With intense therapy and practice and schooling, some children diagnosed with autism can improve their social and other skills to the point where they can fully participate in mainstream education and social events, but there are no indications that a cure from autism is possible with current technology or advances in medicine. Some autistic children and adults who are able to communicate (at least in writing) are opposed to attempts to cure their autism, because they (and/or the guardians) see autism as part of who they are.

    Autism presents in a wide degree, from those who are nearly dysfunctional and apparently mentally handicapped to those whose symptoms are mild or remedied enough to appear unexceptional ("normal") to the general public. Although not used or accepted by professionals or within the literature, autistic individuals are often divided into those with an IQ<80 referred to as having "low-functioning autism" (LFA), while those with IQ>80 are referred to as having "high-functioning autism" (HFA). Low and high functioning are more generally applied to how well an individual can accomplish activities of daily living, rather than to IQ. The terms low and high functioning are controversial and not all autistics accept these labels.

    This discrepancy can lead to confusion among service providers who equate IQ with functioning and may refuse to serve high-IQ autistic people who are severely compromised in their ability to perform daily living tasks, or may fail to recognize the intellectual potential of many autistic people who are considered LFA. For example, some professionals refuse to recognize autistics who can speak or write as being autistic at all, because they still think of autism as a communication disorder so severe that no speech or writing is possible.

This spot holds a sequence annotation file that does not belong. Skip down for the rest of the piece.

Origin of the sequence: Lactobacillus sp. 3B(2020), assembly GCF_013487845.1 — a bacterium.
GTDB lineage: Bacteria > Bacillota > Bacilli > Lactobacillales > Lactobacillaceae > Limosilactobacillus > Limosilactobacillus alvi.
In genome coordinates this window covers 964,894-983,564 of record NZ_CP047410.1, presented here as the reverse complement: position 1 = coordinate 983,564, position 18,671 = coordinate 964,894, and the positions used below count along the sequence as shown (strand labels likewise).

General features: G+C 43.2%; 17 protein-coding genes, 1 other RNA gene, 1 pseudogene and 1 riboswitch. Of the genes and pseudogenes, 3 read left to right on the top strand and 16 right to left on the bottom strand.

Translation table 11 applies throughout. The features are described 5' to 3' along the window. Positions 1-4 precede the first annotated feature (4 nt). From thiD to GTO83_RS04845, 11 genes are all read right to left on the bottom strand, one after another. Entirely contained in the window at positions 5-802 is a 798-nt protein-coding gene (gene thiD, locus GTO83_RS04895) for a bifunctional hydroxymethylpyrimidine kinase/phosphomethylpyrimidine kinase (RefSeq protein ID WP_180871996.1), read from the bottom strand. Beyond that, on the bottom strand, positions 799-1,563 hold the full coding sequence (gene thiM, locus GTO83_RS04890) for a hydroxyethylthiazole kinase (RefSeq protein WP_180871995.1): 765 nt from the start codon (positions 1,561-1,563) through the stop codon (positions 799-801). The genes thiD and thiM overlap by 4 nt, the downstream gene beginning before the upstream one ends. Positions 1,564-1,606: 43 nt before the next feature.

As a consequence, many "high-functioning" autistic persons, and autistic people with a relatively high IQ, are underdiagnosed, thus making the claim that "autism implies retardation" self-fulfilling. The number of people diagnosed with LFA is not rising quite as sharply as HFA, indicating that at least part of the explanation for the apparent rise is probably better diagnostics. Many also think that ASD's are being over diagnosed, due to the spectrum quality of the impairments and the desire to obtain services through schools and therapies.